By now, we probably know one of the rules of makeup is to not use anything past its expiration date. But what would actually happen if you use expired makeup? Most of us probably have a product or two that is past its use-by date but we still apply. After all, if it still smells OK and looks OK, why not? But some of the side effects of using expired makeup may not be worth the risk. To find out what some of those side effects are, and which makeup products are the most dangerous to use after they've expired, I emailed with a couple of experts.
Craig-Ryan French, Artistic Beauty Director and global makeup artist for Paul & Joe Beaute, and Dr. Elizabeth Tanzi, founder and director of Capital Laser & Skin Care and Assistant Clinical Professor for the Department of Dermatology at the George Washington University Medical Center, both let me in on what could actually happen if you use makeup past its expiration date. For the most part, you don't have to worry too much. "There are few issues expired makeup will cause, except it probably wouldn't be as fresh or the colors as vibrant," says Dr. Tanzi.
However, because there are still some other reasons to avoid expired makeup, French provides a few signs to look out for. He stresses to discontinue using any products when its texture or scent changes, the emulsion separates, it has been exposed to excessive heat or steam (such as being left in the bathroom or in a car), or when mold or "bloom" appears on the product. Because even if using old makeup may not kill you, it's still not worth potentially getting an infection. Here's what will happen to these six types of makeup when they expire, and what using them could potentially do to you:
Regardless of when lipstick expires, French suggests always disposing of your tube after an infection to prevent reinfection. As far as when it actually expires though, unless it has developed mold, Dr. Tanzi says it is only really likely to become hard and crumbly, and therefore just won't apply as well as it used to.
Because it can come in contact with your eyes, French stresses to always discard mascara after it has been opened for three months. This, he says, will help prevent bacteria from thriving and potentially causing eye irritations or infections. And hey, you only get one pair of eyes, so there's not really a point of putting them in jeopardy for a tube of mascara, right?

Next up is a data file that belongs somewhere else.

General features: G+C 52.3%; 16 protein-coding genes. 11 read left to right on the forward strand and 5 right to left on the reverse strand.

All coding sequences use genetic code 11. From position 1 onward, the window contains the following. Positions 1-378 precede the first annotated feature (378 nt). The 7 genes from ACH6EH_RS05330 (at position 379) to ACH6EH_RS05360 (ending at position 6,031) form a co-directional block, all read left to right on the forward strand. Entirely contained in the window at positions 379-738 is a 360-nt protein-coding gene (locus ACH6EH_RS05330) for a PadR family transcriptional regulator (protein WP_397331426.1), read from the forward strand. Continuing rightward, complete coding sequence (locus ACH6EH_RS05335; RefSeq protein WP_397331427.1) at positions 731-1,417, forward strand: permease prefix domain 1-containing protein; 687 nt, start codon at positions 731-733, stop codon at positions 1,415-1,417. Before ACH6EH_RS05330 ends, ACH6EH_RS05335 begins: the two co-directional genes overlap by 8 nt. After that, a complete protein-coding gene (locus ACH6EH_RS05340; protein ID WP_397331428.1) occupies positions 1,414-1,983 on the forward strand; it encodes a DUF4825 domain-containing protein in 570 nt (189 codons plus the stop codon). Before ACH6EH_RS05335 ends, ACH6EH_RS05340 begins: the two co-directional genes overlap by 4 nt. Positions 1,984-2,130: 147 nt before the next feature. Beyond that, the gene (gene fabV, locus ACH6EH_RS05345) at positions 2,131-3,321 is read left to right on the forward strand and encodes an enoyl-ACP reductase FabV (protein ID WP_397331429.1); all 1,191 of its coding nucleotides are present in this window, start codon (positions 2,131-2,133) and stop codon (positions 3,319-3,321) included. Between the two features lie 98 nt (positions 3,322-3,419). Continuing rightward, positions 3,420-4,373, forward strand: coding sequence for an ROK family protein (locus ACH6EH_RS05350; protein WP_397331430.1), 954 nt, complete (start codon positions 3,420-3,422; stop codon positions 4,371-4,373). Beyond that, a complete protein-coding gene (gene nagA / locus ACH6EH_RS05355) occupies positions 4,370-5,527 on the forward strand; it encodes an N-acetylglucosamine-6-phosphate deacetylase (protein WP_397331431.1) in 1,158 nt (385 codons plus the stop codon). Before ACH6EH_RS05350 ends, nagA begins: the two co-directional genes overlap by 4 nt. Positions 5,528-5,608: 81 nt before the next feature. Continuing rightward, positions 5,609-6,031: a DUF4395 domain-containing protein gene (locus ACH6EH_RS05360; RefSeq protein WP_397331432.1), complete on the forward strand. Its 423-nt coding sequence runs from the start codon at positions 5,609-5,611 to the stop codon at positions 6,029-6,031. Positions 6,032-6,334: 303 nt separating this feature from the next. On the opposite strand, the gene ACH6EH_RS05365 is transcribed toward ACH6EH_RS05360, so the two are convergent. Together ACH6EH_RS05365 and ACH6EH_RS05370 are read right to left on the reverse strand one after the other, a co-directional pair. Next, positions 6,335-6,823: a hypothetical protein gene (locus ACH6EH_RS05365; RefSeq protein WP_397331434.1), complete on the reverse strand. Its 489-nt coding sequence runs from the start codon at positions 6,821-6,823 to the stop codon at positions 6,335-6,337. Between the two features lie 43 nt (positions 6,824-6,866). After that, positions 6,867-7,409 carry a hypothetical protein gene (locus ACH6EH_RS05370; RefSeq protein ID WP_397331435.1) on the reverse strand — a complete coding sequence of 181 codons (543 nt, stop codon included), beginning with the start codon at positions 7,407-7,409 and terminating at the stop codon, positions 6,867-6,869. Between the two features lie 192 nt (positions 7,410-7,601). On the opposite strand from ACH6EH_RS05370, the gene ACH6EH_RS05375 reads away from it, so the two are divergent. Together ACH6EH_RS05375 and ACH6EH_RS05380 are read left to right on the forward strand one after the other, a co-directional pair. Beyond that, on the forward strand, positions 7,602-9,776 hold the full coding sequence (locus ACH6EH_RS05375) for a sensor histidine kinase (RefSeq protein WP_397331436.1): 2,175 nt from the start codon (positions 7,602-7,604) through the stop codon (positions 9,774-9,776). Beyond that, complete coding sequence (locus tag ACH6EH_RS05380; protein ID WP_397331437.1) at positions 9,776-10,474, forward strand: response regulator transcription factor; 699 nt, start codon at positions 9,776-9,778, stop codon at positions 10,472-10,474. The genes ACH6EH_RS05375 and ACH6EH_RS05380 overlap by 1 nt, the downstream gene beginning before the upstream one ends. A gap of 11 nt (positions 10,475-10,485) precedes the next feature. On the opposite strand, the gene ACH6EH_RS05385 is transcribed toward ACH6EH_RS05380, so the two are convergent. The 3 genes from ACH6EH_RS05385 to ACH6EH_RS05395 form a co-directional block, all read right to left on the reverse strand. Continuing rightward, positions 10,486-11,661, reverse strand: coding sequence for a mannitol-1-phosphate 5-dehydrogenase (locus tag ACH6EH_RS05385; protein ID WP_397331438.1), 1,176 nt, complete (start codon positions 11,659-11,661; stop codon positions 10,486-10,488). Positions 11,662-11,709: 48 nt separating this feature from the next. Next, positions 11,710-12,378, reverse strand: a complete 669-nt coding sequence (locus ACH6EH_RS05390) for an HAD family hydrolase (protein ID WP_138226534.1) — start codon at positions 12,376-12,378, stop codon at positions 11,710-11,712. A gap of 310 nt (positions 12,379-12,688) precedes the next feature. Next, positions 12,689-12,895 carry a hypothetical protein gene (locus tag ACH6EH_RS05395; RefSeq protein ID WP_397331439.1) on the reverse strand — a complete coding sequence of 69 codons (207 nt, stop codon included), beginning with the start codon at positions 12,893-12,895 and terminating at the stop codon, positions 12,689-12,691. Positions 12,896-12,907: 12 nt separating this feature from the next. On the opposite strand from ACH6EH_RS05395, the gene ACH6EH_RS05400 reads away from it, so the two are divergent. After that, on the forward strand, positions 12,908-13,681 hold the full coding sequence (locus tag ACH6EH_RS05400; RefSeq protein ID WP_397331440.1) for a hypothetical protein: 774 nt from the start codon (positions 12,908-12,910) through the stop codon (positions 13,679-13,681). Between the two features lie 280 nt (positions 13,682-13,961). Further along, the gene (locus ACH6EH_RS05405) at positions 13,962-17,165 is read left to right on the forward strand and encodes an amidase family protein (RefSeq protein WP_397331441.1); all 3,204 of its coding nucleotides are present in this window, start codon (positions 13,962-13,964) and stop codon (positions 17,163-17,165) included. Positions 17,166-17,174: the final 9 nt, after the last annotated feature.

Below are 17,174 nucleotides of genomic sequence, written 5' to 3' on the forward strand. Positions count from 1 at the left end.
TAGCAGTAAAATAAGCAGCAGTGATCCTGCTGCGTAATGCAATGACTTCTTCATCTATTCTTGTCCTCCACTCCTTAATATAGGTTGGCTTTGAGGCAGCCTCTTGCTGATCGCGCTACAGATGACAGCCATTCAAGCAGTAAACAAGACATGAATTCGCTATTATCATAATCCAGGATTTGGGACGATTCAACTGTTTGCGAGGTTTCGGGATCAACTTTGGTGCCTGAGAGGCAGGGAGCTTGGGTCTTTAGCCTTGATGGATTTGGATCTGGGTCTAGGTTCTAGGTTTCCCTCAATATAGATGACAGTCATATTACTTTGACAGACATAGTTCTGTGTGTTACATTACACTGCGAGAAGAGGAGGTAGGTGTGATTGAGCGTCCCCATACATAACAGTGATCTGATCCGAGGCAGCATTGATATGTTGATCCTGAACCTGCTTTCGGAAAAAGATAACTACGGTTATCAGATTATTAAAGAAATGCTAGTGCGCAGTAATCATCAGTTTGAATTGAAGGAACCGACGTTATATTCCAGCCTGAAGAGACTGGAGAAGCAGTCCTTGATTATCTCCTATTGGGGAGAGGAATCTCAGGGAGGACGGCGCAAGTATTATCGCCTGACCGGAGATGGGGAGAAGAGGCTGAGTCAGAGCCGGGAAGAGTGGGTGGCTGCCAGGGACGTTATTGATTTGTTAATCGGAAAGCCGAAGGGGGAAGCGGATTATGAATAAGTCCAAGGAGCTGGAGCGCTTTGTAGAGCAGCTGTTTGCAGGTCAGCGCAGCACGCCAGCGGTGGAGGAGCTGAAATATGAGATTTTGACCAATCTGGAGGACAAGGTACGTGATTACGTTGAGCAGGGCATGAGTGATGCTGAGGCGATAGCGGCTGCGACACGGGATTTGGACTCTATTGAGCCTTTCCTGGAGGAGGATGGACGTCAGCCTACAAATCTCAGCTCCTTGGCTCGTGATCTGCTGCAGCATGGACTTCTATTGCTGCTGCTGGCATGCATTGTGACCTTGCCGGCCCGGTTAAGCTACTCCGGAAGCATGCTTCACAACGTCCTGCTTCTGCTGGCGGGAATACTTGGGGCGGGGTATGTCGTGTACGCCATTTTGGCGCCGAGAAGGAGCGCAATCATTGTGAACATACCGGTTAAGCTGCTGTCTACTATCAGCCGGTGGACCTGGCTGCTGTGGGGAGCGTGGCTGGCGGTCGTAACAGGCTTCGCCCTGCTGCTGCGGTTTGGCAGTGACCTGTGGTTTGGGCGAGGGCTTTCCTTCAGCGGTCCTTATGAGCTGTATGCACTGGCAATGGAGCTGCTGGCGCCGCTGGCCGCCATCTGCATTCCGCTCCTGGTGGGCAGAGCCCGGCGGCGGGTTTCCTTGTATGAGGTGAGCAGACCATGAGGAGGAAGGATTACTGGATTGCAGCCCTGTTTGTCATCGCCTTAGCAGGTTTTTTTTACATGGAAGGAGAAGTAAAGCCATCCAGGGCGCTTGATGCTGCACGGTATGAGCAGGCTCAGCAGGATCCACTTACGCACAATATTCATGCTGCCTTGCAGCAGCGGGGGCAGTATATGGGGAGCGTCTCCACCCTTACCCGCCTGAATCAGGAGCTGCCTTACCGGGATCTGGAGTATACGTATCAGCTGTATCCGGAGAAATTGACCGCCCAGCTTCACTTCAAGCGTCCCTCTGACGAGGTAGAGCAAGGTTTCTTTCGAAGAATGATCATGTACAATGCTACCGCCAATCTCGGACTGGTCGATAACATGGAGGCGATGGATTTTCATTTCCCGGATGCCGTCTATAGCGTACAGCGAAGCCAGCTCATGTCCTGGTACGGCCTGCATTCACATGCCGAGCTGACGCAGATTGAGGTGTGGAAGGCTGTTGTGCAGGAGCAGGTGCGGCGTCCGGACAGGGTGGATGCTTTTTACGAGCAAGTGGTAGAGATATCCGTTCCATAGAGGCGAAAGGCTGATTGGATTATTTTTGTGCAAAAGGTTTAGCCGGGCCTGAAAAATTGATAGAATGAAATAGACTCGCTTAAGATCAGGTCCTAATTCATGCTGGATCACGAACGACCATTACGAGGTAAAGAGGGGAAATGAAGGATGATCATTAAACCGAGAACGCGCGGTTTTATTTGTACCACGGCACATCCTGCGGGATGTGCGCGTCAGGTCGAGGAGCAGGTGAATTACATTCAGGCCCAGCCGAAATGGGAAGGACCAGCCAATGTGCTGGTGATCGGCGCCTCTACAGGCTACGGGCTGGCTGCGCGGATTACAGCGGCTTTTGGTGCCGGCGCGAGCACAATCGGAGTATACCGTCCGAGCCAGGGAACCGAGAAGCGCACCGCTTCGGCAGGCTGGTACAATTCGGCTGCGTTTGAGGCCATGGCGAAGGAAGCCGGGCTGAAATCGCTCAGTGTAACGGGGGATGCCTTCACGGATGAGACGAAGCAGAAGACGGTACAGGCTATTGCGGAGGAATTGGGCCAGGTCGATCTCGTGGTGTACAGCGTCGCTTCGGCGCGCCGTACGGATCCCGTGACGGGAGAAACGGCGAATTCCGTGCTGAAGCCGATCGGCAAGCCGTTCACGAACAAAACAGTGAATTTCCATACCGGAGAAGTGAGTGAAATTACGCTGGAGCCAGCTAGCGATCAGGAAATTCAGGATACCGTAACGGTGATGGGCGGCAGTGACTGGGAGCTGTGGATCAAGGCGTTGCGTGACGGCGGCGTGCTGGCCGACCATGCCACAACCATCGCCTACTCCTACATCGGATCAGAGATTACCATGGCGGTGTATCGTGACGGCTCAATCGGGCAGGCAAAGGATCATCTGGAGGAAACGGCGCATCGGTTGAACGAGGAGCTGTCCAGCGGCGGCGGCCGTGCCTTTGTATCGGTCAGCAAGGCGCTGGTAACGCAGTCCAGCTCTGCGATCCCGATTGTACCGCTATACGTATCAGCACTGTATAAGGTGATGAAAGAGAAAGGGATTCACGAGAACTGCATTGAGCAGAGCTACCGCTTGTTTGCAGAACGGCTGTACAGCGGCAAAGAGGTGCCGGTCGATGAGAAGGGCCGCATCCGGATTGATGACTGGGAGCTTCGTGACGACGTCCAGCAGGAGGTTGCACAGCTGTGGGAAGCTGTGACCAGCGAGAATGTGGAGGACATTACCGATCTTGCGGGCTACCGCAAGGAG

If your liquid foundations come in a container where the product can squirt out without you having to dip in a finger or otherwise touch it, that will help it last longer, says French. However, even if your liquid foundation doesn't break down faster due to contamination, it's still not the best idea to use it past its expiration date. As Dr. Tanzi explains, the ingredients in a foundation could separate and increase the risk of germ growth because the preservatives are no longer effective. So if you want to keep your odds of contracting a skin irritation or infection down, don't use liquid foundations after they've expired, or as French previously noted, if they've begun to separate.
Eyeliner, Dr. Tanzi explains, is the same as mascara. Although eyeliner tends to last longer before expiring, it still runs the risk of germ contamination if you use it past its expiration. So you don't develop any sort of eye irritation or infection, it's best to just say goodbye to any old eyeliners.
If you're a blush hoarder, you don't have to worry too much about clearing out your stash every year or two. According to Dr. Tanzi, when powder blush expires, all that really happens is that it will "become hard and have a poor application." Even French admits to using certain powder products past their expiration date as long as they don't have "water, oils, or humectants that provide the preferred moist environment where germs and bacteria tend to thrive." So while you'll want to keep an eye on cream cheek-products for separation, mold, and smell, for the most part, your powder blushes should be fine even after they reach their expiration date.
Same goes for eyeshadow. Similar to powder blush, Dr. Tanzi explains that when powder eyeshadow expires, it is only likely to "become hard and not have as smooth an application." But because shadows are used close to your eyes, just remember to examine them for the warning signs French mentioned so you'll know when to stop using them. After all, it's better to be safe especially when it comes to your eyes.
While some products are more-or-less OK to continue using after they've expired, if you're worried at all about a negative side effect from using old makeup, just stick to this rule of thumb: When in doubt, toss it out.